BY KARIM RASLAN
What can Malaysians expect from Muhyiddin Yassin, the 61-year old Minister of International Trade and Industry who is now front-runner for the Deputy Presidency of Umno, possibly our next Deputy Prime Minister?
Although he is not the easiest of politicians to read, a lot of who he is has to do with his deep roots in Muar. He draws a great deal of his personal strength and popular appeal (not to mention his solid grounding in Islam) from Johor, where his father ran a private Islamic school.
Johor, as I have often noted before, is unique amongst the states in Peninsula Malaysia. The racial ill-will and suspicion elsewhere doesn't seem to be a big an issue there, but its politicians never shy from speaking their minds. All of this shows in Muhyiddin,
In the aftermath of Umno/BN's disaster in the March 8th polls, he quickly repositioned himself as an independent voice in the party. Muhyiddin, interestingly enough, kept himself above the orgy of race-baiting some Umno leaders chose to engage in.
"Umno cannot stand alone in situation that's changed like this. We need the support of the non-Malay communities." His frankness is reassuring when he says: "For example, people say the component parties in BN lost because they were overly dominated by Umno."
"He is not one to quibble over the minute details of protocol either."
As he goes onto explain: "This has never been something we've dealt with. We need a new arrangement within the BN family. We need to make meetings more regular. We need to strengthen the rapport. Otherwise the situation quickly gets truncated."
"I feel this is very important. We must reinvent the BN. We have to go beyond the surface and deepen relations. It's about form and content I the need for a common mission and vision."
"The polarization of the past few decades is undeniable. It is a clear failure of government policies. These are the serious issues of the day.
"At the same time, the younger generation doesn't have the baggage of the past. History is just too remote for them! Laws and the constitution are not enough in themselves. We need to ensure these codes are embedded in our conventions - the way we live day-in, day-out."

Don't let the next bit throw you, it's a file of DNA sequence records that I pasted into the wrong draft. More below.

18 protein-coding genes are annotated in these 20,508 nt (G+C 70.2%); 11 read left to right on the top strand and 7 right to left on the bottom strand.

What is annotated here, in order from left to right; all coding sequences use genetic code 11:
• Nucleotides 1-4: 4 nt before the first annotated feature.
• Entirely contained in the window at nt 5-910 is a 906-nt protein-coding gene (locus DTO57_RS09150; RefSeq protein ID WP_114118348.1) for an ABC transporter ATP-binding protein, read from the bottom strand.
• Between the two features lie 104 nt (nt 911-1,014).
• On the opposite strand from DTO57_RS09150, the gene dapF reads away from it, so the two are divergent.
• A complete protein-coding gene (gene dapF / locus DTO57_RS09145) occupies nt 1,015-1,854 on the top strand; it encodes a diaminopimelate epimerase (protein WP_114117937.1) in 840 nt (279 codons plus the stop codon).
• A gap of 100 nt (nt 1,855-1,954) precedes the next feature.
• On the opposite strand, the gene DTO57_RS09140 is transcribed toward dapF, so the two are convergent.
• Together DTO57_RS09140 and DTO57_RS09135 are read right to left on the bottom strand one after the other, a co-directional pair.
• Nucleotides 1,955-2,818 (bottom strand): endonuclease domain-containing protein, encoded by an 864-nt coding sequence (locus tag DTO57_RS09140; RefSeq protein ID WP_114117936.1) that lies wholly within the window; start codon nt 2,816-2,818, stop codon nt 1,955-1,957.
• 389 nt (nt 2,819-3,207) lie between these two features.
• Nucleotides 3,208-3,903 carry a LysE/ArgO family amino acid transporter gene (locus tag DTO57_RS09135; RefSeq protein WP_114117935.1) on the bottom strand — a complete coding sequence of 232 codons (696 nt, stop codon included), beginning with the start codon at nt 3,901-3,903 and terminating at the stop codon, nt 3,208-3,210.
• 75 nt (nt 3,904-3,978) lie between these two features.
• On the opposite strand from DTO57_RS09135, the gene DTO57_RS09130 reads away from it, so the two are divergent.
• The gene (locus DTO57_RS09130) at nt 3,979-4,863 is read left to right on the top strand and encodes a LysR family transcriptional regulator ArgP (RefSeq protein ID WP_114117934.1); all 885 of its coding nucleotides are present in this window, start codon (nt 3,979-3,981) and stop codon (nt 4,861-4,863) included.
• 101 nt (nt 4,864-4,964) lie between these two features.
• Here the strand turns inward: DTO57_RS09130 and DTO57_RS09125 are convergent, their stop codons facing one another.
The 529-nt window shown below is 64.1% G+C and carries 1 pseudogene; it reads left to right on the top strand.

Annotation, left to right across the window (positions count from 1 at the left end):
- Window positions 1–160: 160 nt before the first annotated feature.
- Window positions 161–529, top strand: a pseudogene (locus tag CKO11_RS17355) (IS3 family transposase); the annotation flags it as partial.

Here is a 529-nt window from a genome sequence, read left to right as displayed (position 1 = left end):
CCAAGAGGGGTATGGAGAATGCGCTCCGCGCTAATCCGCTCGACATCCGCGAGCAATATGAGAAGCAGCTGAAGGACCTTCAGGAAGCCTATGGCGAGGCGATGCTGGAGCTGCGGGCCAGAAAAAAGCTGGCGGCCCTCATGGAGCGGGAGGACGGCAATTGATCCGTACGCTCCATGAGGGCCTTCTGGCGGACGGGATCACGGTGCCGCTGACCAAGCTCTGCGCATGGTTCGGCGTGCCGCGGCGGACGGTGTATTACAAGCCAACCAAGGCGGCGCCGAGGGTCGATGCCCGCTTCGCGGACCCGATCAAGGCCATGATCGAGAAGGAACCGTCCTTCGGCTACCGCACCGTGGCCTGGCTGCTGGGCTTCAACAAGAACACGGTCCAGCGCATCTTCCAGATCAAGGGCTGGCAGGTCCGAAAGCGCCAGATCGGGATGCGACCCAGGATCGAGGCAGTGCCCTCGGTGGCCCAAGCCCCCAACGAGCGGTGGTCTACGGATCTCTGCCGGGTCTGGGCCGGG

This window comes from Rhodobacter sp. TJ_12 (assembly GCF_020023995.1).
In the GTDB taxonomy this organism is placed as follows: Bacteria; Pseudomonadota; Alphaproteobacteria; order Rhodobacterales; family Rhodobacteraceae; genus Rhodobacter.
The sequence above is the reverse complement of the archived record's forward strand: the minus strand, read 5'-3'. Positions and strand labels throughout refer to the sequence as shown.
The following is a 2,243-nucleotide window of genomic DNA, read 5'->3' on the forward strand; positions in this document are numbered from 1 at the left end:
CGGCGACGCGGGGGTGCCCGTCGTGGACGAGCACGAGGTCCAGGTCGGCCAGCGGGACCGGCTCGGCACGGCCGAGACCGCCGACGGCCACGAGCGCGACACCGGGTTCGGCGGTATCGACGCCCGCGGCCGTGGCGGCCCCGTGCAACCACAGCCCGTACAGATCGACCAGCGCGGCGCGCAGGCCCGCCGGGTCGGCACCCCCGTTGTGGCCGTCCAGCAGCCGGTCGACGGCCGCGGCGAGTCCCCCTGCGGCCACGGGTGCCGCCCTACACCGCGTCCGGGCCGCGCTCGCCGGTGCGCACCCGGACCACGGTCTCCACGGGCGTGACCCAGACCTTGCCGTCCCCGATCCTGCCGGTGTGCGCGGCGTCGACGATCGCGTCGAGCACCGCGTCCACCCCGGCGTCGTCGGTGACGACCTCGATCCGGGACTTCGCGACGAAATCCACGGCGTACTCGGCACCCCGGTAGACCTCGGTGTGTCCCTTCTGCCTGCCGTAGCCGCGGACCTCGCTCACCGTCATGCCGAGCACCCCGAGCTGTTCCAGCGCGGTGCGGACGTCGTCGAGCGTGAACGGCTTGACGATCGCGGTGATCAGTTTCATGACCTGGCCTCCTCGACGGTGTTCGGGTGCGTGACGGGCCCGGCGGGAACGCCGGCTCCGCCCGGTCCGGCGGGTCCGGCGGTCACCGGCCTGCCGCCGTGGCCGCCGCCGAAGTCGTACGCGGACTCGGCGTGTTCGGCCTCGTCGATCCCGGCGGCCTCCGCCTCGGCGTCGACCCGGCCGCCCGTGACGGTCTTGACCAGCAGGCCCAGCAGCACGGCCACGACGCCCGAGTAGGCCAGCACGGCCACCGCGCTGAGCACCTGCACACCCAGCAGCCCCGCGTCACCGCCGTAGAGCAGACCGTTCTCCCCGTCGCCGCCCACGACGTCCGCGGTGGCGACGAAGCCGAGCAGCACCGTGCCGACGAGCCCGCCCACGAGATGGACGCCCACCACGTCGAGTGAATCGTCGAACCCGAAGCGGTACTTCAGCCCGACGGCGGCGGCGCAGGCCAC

"We need to create a new consensus. However, it needs time to evolve. As were doing this we need to engage with the younger generation. But it's a two-way flow. You can't force them and they're very exposed and sophisticated."
Whilst some might be sceptical of Muhyiddin's emergence as a multiracial figure, his interest is undoubted. Back in 2007 he was already talking and publicly about the unwritten 'social contract' and the need for it to be renewed. Certainly, for those who've despaired of Umno - especially among the non-Malays, he's been a crucial figure, talking sense when others were locked in hollow, self-serving rhetoric.
Also to his credit is his command of English and his sharp mind- he's not the kind of politician that has to rely on a phalanx of special officers or advisers. He is a tactical player who holds his cards close to himself and often springs the odd surprise mood. He is not one to quibble over the minute details of protocol either.
Furthermore, Muhyiddin has a sizeable curiosity about global affairs both political and economic as well as the mental agility to contrast and compare emerging trends with our own situation here in Malaysia. This is the sort of leader that Umno ought to encourage: he's a welcome return to an almost endangered Umno paradigm - namely the cosmopolitan, multilingual and principled Malay technocrat with his feet planted firmly on the ground.
But of course, Muhyiddin is not without his flaws. He comes across to people who don't know him as dour, unsmiling (which he ought to do more often) and distant- almost a Gordon Brown-type figure without the New Labour beliefs.
His record as a Menteri Besar and Minister are not without its critics. Furthermore, despite his reassurances many non-Malays are still fearful that yet another Malay ultra lurks beneath his cool exterior.
Nevertheless, Umno could do much worse as it faces a long period of internal instability leading up to the March General Assembly and the leadership transition. Many see a Najib-Muhyiddin as almost inevitable, and Malaysians shall have to wait and see if this equation can work in the long run.
We cannot get away from the fact that, however, that Umno needs more straight-talking realists like Muhyiddin in order to survive. In order to win back the support of moderates and liberals alienated by the recent times, he needs to clarify his position on civil liberties - legal and judicial reform, media freedoms and such like.
Applying his straight-talking to these vital issues will undoubtedly assist in his path to power. (By KARIM RASLAN/ MySinchew)